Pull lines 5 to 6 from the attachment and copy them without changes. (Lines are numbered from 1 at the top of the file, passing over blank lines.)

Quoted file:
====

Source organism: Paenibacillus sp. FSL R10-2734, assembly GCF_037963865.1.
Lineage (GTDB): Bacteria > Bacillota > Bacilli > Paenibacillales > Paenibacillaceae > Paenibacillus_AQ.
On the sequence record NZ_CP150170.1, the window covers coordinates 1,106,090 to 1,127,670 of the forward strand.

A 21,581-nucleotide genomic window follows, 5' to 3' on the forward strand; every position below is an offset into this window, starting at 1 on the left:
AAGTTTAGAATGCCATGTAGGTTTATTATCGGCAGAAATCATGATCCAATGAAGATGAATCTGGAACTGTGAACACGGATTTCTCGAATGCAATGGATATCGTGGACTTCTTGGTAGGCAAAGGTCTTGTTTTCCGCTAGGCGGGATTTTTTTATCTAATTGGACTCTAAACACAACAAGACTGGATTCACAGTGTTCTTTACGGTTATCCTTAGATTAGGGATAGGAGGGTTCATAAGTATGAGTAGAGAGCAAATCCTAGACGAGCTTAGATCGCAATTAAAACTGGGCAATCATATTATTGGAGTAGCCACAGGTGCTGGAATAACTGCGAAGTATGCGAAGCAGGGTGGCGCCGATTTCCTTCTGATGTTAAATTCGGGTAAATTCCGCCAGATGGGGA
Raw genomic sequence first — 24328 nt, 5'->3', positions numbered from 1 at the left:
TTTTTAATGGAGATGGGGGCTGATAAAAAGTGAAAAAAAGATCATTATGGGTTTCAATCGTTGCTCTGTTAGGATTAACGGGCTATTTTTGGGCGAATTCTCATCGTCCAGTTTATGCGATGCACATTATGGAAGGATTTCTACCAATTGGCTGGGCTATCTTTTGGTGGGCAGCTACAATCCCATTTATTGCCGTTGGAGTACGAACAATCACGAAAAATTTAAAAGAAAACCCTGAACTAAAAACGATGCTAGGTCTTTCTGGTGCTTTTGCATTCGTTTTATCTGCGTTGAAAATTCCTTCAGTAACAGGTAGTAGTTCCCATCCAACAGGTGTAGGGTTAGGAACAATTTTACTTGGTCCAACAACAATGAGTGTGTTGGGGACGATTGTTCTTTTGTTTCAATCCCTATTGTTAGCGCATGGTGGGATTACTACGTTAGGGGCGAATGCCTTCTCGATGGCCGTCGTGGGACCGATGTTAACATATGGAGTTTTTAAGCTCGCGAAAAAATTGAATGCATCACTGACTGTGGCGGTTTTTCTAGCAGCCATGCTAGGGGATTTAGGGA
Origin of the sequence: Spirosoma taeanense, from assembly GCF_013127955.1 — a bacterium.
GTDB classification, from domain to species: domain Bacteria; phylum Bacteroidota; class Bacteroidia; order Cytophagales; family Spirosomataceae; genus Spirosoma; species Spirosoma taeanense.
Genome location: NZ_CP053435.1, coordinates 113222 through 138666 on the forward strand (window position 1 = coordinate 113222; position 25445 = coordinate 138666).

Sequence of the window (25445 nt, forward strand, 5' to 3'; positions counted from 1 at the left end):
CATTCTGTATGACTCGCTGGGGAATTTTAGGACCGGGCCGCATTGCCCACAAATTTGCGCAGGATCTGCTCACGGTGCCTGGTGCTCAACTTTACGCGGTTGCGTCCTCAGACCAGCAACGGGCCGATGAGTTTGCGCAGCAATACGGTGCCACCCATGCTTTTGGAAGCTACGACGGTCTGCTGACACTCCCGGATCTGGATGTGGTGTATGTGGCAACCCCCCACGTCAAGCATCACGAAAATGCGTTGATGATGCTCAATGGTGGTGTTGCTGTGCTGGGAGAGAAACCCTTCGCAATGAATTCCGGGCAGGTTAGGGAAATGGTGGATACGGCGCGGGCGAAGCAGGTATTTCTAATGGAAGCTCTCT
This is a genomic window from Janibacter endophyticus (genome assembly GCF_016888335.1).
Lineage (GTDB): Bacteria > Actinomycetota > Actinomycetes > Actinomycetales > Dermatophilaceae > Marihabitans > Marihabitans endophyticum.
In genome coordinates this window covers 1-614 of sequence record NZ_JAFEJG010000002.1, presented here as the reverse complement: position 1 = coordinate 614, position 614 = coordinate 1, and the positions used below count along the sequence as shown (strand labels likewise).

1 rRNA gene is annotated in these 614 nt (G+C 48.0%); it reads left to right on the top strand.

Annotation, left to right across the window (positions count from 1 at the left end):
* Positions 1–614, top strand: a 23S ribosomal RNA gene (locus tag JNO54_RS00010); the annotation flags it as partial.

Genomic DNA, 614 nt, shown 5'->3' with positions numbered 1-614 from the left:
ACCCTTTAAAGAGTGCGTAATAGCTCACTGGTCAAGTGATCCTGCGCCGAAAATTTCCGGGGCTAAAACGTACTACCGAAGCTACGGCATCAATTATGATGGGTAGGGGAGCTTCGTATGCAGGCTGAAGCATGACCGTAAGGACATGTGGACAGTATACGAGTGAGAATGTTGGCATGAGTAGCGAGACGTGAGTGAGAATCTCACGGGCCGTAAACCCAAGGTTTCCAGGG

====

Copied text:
AAGTTTAGAATGCCATGTAGGTTTATTATCGGCAGAAATCATGATCCAATGAAGATGAATCTGGAACTGTGAACACGGATTTCTCGAATGCAATGGATATCGTGGACTTCTTGGTAGGCAAAGGTCTTGTTTTCCGCTAGGCGGGATTTTTTTATCTAATTGGACTCTAAACACAACAAGACTGGATTCACAGTGTTCTTTACGGTTATCCTTAGATTAGGGATAGGAGGGTTCATAAGTATGAGTAGAGAGCAAATCCTAGACGAGCTTAGATCGCAATTAAAACTGGGCAATCATATTATTGGAGTAGCCACAGGTGCTGGAATAACTGCGAAGTATGCGAAGCAGGGTGGCGCCGATTTCCTTCTGATGTTAAATTCGGGTAAATTCCGCCAGATGGGGA
Raw genomic sequence first — 24328 nt, 5'->3', positions numbered from 1 at the left: